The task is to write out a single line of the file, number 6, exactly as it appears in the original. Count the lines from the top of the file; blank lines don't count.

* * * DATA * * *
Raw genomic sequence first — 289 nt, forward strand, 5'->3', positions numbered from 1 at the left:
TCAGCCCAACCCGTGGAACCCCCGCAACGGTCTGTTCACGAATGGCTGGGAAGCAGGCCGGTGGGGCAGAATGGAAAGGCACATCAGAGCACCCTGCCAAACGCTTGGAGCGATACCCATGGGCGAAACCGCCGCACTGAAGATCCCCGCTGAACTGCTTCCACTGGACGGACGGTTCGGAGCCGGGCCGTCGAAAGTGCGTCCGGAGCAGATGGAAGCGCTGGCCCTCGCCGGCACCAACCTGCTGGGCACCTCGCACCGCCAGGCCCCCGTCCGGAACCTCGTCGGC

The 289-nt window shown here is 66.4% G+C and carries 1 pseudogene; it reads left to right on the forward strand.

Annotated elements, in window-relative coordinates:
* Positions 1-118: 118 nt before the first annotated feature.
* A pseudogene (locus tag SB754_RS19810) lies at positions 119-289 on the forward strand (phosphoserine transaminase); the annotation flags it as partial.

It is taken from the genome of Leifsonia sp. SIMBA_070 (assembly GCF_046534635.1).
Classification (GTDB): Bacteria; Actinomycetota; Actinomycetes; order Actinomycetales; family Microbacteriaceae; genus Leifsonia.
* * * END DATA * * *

* A pseudogene (locus tag SB754_RS19810) lies at positions 119-289 on the forward strand (phosphoserine transaminase); the annotation flags it as partial.